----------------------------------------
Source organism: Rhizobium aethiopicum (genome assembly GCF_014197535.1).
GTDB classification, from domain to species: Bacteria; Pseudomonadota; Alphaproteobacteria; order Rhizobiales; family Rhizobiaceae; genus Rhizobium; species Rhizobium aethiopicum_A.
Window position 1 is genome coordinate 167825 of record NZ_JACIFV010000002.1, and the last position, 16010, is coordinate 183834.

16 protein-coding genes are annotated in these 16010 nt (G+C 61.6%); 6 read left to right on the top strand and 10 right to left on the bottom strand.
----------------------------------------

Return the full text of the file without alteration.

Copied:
Source organism: Rhizobium aethiopicum (genome assembly GCF_014197535.1).
GTDB classification, from domain to species: Bacteria; Pseudomonadota; Alphaproteobacteria; order Rhizobiales; family Rhizobiaceae; genus Rhizobium; species Rhizobium aethiopicum_A.
Window position 1 is genome coordinate 167825 of record NZ_JACIFV010000002.1, and the last position, 16010, is coordinate 183834.

16 protein-coding genes are annotated in these 16010 nt (G+C 61.6%); 6 read left to right on the top strand and 10 right to left on the bottom strand.